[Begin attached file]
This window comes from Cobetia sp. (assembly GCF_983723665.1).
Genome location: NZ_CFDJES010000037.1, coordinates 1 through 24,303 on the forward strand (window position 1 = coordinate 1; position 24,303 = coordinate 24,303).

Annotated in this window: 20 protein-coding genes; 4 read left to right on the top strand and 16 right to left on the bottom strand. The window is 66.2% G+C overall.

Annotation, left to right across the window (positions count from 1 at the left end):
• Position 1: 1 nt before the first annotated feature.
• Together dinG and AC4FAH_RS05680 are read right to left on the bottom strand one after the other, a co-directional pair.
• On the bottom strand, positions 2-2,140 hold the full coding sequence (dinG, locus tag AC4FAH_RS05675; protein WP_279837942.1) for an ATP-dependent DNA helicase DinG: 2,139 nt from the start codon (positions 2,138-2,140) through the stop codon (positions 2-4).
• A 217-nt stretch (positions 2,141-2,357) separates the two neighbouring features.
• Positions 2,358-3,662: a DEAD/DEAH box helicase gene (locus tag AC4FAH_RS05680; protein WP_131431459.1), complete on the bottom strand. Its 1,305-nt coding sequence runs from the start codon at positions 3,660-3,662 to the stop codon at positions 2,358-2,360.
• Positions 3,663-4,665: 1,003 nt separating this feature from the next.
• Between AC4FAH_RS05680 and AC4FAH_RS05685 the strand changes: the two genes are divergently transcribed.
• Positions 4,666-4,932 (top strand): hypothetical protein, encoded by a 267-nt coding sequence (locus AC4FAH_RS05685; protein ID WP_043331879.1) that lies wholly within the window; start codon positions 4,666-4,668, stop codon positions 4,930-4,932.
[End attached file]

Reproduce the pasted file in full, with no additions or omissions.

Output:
This window comes from Cobetia sp. (assembly GCF_983723665.1).
Genome location: NZ_CFDJES010000037.1, coordinates 1 through 24,303 on the forward strand (window position 1 = coordinate 1; position 24,303 = coordinate 24,303).

Annotated in this window: 20 protein-coding genes; 4 read left to right on the top strand and 16 right to left on the bottom strand. The window is 66.2% G+C overall.

Annotation, left to right across the window (positions count from 1 at the left end):
• Position 1: 1 nt before the first annotated feature.
• Together dinG and AC4FAH_RS05680 are read right to left on the bottom strand one after the other, a co-directional pair.
• On the bottom strand, positions 2-2,140 hold the full coding sequence (dinG, locus tag AC4FAH_RS05675; protein WP_279837942.1) for an ATP-dependent DNA helicase DinG: 2,139 nt from the start codon (positions 2,138-2,140) through the stop codon (positions 2-4).
• A 217-nt stretch (positions 2,141-2,357) separates the two neighbouring features.
• Positions 2,358-3,662: a DEAD/DEAH box helicase gene (locus tag AC4FAH_RS05680; protein WP_131431459.1), complete on the bottom strand. Its 1,305-nt coding sequence runs from the start codon at positions 3,660-3,662 to the stop codon at positions 2,358-2,360.
• Positions 3,663-4,665: 1,003 nt separating this feature from the next.
• Between AC4FAH_RS05680 and AC4FAH_RS05685 the strand changes: the two genes are divergently transcribed.
• Positions 4,666-4,932 (top strand): hypothetical protein, encoded by a 267-nt coding sequence (locus AC4FAH_RS05685; protein ID WP_043331879.1) that lies wholly within the window; start codon positions 4,666-4,668, stop codon positions 4,930-4,932.